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Looking Back at the 2021 Forecast

By December 21, 2021Energy Rant
Looking back at 2021 Forecast

Predicting the future with infinite degrees of freedom is hard, especially when projected years into the future. A few years ago, Public Utilities Fortnightly posted an article about the accuracy of The Jetsons forecasting the future. William Hanna and Joseph Barbera got about half of it right, which isn’t bad for a 60-year projection. I researched this because I found an error in the PUF article that said there were no area codes in Jetson time (1962-1963). A quick online search indicates area codes started in the 1940s. Technologies from the Jetsons that we have today include moving walkways, treadmills, video conferencing, huge flat-screen projection TVs, smart appliances, electric eyes, machine thinking, smartwatches, and talent wars. However, no one has conquered Newton’s law, F=MA[1]; which is to say, we don’t have ubiquitous flying saucers for commuting to and fro.

That got me thinking, what about other predictions? Let’s look at a sample.

12.21.21 Internet prediction

12.21.21 Global Warming Predictions

12.21.21 New Ice Age Predictions

12.21.21 Computer Predictions

12.21.21 plane prediction

12.21.21 TV prediction

Notice how people predict beneficial things will never be invented, and an apocalypse is always right around the corner. My conclusion is, don’t bet against technology, but do consider physical constraints and limits. We don’t live in a world of cartoon physics.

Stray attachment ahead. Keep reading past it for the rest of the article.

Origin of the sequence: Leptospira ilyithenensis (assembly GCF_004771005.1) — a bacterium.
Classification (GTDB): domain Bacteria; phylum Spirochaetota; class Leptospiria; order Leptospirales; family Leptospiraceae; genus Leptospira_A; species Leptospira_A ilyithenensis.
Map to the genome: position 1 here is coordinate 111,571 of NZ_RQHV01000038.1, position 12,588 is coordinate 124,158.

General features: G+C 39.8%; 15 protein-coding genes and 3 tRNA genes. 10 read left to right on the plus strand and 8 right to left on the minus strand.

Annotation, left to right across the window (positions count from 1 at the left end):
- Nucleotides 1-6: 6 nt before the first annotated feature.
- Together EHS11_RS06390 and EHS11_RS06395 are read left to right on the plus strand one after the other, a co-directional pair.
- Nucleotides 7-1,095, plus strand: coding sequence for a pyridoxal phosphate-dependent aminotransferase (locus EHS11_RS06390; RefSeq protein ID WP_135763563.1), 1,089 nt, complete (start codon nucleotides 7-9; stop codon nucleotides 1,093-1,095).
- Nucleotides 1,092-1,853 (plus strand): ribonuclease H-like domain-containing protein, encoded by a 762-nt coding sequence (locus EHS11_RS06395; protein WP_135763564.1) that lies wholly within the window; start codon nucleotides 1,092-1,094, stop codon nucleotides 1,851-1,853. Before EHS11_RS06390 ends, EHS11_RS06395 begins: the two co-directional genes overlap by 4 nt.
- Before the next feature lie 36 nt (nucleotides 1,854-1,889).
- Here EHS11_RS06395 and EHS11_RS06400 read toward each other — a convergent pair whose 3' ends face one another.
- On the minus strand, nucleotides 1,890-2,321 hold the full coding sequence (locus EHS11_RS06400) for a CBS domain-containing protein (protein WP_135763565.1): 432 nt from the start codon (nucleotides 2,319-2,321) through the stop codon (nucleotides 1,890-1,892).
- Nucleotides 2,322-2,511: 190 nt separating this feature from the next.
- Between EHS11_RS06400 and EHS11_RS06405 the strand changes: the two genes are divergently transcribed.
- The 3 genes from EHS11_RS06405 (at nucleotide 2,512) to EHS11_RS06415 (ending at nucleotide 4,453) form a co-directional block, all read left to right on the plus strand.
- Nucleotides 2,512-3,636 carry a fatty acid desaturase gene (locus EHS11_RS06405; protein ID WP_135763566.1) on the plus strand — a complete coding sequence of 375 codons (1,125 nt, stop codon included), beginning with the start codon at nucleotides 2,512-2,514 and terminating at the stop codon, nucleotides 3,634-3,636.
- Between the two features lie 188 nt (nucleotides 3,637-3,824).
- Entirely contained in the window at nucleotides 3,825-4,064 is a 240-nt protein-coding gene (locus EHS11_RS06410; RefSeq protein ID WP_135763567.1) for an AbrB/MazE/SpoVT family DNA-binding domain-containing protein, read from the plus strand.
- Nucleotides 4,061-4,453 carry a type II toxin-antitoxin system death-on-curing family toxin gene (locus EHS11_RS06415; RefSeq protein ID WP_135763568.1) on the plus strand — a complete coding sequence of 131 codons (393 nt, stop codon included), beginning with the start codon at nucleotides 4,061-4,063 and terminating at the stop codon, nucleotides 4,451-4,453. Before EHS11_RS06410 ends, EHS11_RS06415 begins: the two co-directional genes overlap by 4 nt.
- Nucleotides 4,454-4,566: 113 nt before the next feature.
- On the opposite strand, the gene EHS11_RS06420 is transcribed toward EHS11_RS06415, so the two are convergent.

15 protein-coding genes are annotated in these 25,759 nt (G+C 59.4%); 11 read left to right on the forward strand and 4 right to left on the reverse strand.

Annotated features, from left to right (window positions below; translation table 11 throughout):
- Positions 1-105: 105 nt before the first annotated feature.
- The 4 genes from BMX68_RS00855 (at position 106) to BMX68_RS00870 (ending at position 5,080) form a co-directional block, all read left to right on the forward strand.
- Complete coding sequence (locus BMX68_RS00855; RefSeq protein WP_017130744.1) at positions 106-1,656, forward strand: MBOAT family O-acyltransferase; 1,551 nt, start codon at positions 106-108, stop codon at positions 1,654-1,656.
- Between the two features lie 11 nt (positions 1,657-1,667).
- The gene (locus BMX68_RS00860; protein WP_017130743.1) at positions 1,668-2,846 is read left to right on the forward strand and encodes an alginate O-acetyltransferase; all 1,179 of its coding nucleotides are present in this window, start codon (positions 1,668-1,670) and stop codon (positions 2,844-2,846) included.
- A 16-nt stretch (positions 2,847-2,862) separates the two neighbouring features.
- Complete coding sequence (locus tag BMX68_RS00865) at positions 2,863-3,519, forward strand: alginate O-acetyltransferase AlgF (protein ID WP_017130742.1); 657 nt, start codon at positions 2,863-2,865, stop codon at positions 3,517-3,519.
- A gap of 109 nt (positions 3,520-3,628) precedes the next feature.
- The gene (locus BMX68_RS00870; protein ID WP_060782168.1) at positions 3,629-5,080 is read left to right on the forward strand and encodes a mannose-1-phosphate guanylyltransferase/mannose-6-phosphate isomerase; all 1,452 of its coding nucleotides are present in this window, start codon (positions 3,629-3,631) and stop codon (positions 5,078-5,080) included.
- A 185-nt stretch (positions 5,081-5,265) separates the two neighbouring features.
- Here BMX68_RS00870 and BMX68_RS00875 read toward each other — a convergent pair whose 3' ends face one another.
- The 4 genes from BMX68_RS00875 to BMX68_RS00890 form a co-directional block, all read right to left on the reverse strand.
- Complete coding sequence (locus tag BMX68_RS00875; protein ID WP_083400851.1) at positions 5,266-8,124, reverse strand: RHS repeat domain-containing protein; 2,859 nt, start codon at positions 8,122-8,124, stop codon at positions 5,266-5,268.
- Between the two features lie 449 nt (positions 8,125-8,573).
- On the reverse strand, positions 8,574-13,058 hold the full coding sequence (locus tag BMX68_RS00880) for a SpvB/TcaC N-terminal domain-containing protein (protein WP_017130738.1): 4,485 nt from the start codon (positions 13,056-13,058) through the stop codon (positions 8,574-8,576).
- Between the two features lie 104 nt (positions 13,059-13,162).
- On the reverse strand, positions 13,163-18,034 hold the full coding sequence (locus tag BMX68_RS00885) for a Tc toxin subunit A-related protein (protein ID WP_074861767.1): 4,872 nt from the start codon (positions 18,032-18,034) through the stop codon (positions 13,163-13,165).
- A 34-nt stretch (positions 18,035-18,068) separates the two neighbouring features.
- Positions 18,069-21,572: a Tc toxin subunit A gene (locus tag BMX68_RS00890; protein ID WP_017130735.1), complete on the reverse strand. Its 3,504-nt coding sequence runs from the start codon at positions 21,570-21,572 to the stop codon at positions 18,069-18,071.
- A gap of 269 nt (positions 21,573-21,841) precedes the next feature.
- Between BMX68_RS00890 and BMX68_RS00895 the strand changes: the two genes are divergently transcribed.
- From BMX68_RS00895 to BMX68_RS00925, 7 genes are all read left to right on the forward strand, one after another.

Let’s look back a year at my predictions from Soothsayer Says to see how they turned out. I made five projections for matching electrical demand to supply as heavy doses of intermittent renewables shove kilowatts onto the grid. I made three predictions on the Covid. Uh-oh. Let’s take a look!

#1 Load Building

On a Ven diagram of electric-utility strategies for growth, load building and electrification are not the same circle, but there is a lot of overlap. There is a huge push for electrification, especially cold climate heat pumps, and to a lesser extent, heat-pump water heaters, which I will write about soon. Electric vehicle sales are also increasing but still at a sluggish pace on a market share basis.

Law and policymakers are finally changing their fuel-switching prohibitions to provide incentives for displacing natural gas or delivered fuel (fuel oil, etc.) equipment.